Here are three 'tricks' to amaze your friends. But the really clever trick is explaining to them why these 'tricks' are maths not magic. Like all good magicians, you should practice by trying. . . .

Some puzzles requiring no knowledge of knot theory, just a careful inspection of the patterns. A glimpse of the classification of knots and a little about prime knots, crossing numbers and. . . .

This jar used to hold perfumed oil. It contained enough oil to fill granid silver bottles. Each bottle held enough to fill ozvik golden goblets and each goblet held enough to fill vaswik crystal. . . .

Write down a three-digit number Change the order of the digits to get a different number Find the difference between the two three digit numbers Follow the rest of the instructions then try. . . .

We have exactly 100 coins. There are five different values of coins. We have decided to buy a piece of computer software for 39.75. We have the correct money, not a penny more, not a penny less! Can. . . .

Liam's house has a staircase with 12 steps. He can go down the steps one at a time or two at time. In how many different ways can Liam go down the 12 steps?

Here are some examples of 'cons', and see if you can figure out where the trick is.

Find the largest integer which divides every member of the following sequence: 1^5-1, 2^5-2, 3^5-3, ... n^5-n.

Imagine we have four bags containing a large number of 1s, 4s, 7s and 10s. What numbers can we make?

If you know the sizes of the angles marked with coloured dots in this diagram which angles can you find by calculation?

After some matches were played, most of the information in the table containing the results of the games was accidentally deleted. What was the score in each match played?

In this third of five articles we prove that whatever whole number we start with for the Happy Number sequence we will always end up with some set of numbers being repeated over and over again.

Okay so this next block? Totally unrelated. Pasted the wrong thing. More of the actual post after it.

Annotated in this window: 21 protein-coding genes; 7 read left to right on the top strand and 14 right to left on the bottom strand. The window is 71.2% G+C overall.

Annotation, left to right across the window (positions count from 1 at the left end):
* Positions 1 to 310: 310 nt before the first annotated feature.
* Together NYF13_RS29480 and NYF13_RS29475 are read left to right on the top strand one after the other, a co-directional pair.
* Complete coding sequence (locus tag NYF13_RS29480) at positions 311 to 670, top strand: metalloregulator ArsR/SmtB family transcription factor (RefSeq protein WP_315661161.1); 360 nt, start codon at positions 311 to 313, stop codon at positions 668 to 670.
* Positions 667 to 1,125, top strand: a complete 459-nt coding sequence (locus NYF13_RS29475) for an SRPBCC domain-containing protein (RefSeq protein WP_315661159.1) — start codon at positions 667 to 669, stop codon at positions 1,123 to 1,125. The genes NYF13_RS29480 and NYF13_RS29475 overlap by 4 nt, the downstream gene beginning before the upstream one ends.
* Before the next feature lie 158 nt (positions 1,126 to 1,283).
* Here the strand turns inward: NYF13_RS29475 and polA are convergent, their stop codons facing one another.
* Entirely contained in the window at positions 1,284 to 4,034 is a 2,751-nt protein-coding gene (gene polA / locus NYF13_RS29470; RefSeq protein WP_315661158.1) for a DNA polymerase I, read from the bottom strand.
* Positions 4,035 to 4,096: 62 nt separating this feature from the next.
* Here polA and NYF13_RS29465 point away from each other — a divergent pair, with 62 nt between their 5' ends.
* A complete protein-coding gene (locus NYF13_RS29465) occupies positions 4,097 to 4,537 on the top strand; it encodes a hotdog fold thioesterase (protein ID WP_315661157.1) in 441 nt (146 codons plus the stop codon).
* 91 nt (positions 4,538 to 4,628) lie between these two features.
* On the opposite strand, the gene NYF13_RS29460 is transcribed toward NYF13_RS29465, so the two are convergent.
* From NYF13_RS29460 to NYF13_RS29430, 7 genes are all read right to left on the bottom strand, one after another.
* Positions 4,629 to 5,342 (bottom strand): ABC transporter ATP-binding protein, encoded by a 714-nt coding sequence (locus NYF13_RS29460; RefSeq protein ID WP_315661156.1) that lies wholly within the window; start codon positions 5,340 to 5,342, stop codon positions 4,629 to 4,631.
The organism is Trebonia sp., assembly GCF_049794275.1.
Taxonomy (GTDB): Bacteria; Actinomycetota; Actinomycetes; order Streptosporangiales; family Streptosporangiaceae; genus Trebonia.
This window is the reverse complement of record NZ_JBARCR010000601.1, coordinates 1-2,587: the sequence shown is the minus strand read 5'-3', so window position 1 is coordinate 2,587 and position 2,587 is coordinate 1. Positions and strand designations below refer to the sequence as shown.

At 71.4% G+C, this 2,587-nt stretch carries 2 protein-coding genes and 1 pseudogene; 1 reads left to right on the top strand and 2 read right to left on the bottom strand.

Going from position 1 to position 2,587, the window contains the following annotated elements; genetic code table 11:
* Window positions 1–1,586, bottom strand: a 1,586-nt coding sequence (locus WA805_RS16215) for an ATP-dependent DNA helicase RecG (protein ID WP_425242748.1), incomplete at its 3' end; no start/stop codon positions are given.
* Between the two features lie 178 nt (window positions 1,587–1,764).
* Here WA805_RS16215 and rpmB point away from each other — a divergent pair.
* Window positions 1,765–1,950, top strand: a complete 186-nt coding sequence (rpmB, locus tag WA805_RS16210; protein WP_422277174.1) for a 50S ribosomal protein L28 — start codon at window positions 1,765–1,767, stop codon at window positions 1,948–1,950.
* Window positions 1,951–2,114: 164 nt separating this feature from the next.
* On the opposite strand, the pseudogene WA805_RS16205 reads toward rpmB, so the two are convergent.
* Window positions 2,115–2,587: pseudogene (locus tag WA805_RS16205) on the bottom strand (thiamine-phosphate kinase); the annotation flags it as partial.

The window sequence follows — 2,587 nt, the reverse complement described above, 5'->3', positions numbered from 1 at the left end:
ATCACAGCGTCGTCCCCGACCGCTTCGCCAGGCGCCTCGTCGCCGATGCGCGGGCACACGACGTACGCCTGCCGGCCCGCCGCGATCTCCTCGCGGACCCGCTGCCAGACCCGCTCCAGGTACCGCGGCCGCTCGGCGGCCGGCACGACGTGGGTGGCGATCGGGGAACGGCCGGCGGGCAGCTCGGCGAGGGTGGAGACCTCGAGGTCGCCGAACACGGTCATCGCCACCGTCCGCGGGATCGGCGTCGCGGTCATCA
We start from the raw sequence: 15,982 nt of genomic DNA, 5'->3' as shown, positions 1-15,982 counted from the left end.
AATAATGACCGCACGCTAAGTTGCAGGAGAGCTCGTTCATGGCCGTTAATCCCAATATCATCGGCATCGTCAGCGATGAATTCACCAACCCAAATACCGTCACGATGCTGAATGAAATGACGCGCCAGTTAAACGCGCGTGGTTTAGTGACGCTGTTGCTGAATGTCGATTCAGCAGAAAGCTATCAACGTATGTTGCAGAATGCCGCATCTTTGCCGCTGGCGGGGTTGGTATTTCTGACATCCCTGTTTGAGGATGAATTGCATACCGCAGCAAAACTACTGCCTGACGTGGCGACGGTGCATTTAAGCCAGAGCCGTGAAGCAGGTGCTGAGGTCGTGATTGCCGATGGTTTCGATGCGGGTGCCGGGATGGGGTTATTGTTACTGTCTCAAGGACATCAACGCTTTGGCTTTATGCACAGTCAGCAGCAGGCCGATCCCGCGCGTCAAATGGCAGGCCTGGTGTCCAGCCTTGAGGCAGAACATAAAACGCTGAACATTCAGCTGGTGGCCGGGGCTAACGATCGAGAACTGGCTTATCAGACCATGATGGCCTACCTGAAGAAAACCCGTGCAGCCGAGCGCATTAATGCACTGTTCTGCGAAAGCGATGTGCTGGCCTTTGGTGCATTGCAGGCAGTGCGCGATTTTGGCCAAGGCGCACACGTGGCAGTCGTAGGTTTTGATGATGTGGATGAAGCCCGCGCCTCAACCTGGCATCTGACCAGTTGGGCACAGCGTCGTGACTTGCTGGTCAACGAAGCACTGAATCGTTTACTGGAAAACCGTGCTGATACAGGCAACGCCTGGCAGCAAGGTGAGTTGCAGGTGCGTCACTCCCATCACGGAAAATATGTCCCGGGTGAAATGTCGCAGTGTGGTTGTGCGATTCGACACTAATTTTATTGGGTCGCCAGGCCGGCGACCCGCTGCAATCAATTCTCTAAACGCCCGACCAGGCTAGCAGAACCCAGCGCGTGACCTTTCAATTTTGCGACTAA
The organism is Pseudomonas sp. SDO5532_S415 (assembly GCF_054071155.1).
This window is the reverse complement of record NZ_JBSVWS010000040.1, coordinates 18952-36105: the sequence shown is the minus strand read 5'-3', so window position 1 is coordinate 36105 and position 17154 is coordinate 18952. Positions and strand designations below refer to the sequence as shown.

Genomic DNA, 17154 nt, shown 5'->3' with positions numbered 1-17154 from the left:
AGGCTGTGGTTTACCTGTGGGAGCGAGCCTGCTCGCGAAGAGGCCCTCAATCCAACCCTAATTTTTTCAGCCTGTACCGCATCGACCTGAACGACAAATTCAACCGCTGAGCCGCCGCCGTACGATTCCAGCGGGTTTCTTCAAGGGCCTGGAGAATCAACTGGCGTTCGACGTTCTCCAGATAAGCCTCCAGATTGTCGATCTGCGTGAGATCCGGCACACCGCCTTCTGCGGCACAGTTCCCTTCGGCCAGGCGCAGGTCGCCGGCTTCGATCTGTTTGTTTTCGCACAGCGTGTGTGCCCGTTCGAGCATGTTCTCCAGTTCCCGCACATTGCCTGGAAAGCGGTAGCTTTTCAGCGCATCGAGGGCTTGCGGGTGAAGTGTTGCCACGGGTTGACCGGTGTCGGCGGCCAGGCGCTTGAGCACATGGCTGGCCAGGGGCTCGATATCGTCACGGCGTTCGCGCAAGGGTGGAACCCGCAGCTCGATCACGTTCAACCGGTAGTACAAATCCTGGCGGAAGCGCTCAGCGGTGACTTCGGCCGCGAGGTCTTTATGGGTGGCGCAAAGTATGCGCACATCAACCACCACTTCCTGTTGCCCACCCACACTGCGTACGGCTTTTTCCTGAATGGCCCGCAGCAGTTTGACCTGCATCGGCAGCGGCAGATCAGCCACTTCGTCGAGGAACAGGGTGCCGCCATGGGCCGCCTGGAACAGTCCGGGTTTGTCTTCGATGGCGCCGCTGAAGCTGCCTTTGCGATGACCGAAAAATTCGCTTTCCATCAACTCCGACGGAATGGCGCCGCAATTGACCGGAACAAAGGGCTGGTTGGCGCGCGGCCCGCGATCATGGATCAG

What can you say about the angles on opposite vertices of any cyclic quadrilateral? Working on the building blocks will give you insights that may help you to explain what is special about them.

Take any two digit number, for example 58. What do you have to do to reverse the order of the digits? Can you find a rule for reversing the order of digits for any two digit number?

Find the smallest positive integer N such that N/2 is a perfect cube, N/3 is a perfect fifth power and N/5 is a perfect seventh power.

Problem solving is at the heart of the NRICH site. All the problems give learners opportunities to learn, develop or use mathematical concepts and skills. Read here for more information.

Show that if three prime numbers, all greater than 3, form an arithmetic progression then the common difference is divisible by 6. What if one of the terms is 3?

Imagine we have four bags containing numbers from a sequence. What numbers can we make now?

We are given a regular icosahedron having three red vertices. Show that it has a vertex that has at least two red neighbours.

I start with a red, a green and a blue marble. I can trade any of my marbles for two others, one of each colour. Can I end up with five more blue marbles than red after a number of such trades?

I start with a red, a blue, a green and a yellow marble. I can trade any of my marbles for three others, one of each colour. Can I end up with exactly two marbles of each colour?

This article extends the discussions in "Whole number dynamics I". Continuing the proof that, for all starting points, the Happy Number sequence goes into a loop or homes in on a fixed point.

How many pairs of numbers can you find that add up to a multiple of 11? Do you notice anything interesting about your results?

Can you rearrange the cards to make a series of correct mathematical statements?